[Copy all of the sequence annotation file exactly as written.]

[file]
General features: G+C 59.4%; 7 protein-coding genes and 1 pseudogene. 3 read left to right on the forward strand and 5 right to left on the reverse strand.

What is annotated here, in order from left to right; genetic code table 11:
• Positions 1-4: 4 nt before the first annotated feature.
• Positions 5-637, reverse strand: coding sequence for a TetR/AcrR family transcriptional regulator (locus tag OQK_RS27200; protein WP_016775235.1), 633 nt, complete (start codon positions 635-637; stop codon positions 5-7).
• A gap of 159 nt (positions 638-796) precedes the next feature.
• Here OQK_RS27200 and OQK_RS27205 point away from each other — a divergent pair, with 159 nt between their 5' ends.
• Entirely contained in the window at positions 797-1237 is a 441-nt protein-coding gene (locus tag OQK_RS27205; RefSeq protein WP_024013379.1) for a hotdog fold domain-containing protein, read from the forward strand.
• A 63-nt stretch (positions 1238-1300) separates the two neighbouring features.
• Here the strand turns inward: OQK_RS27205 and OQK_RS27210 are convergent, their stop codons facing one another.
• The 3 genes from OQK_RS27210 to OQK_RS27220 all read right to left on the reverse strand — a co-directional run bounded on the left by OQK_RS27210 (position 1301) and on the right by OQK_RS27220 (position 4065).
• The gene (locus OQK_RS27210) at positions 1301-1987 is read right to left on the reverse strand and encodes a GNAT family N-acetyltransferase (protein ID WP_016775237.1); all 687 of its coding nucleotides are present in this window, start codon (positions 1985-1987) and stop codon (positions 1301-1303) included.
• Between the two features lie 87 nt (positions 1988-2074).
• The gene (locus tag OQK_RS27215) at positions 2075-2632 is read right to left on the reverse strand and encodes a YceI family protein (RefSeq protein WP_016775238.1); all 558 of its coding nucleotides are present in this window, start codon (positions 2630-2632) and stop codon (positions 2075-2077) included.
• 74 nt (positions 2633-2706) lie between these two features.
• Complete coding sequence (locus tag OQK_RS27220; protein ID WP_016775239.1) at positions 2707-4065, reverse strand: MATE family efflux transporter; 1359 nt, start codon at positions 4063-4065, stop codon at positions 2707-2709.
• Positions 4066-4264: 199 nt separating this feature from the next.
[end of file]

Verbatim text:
General features: G+C 59.4%; 7 protein-coding genes and 1 pseudogene. 3 read left to right on the forward strand and 5 right to left on the reverse strand.

What is annotated here, in order from left to right; genetic code table 11:
• Positions 1-4: 4 nt before the first annotated feature.
• Positions 5-637, reverse strand: coding sequence for a TetR/AcrR family transcriptional regulator (locus tag OQK_RS27200; protein WP_016775235.1), 633 nt, complete (start codon positions 635-637; stop codon positions 5-7).
• A gap of 159 nt (positions 638-796) precedes the next feature.
• Here OQK_RS27200 and OQK_RS27205 point away from each other — a divergent pair, with 159 nt between their 5' ends.
• Entirely contained in the window at positions 797-1237 is a 441-nt protein-coding gene (locus tag OQK_RS27205; RefSeq protein WP_024013379.1) for a hotdog fold domain-containing protein, read from the forward strand.
• A 63-nt stretch (positions 1238-1300) separates the two neighbouring features.
• Here the strand turns inward: OQK_RS27205 and OQK_RS27210 are convergent, their stop codons facing one another.
• The 3 genes from OQK_RS27210 to OQK_RS27220 all read right to left on the reverse strand — a co-directional run bounded on the left by OQK_RS27210 (position 1301) and on the right by OQK_RS27220 (position 4065).
• The gene (locus OQK_RS27210) at positions 1301-1987 is read right to left on the reverse strand and encodes a GNAT family N-acetyltransferase (protein ID WP_016775237.1); all 687 of its coding nucleotides are present in this window, start codon (positions 1985-1987) and stop codon (positions 1301-1303) included.
• Between the two features lie 87 nt (positions 1988-2074).
• The gene (locus tag OQK_RS27215) at positions 2075-2632 is read right to left on the reverse strand and encodes a YceI family protein (RefSeq protein WP_016775238.1); all 558 of its coding nucleotides are present in this window, start codon (positions 2630-2632) and stop codon (positions 2075-2077) included.
• 74 nt (positions 2633-2706) lie between these two features.
• Complete coding sequence (locus tag OQK_RS27220; protein ID WP_016775239.1) at positions 2707-4065, reverse strand: MATE family efflux transporter; 1359 nt, start codon at positions 4063-4065, stop codon at positions 2707-2709.
• Positions 4066-4264: 199 nt separating this feature from the next.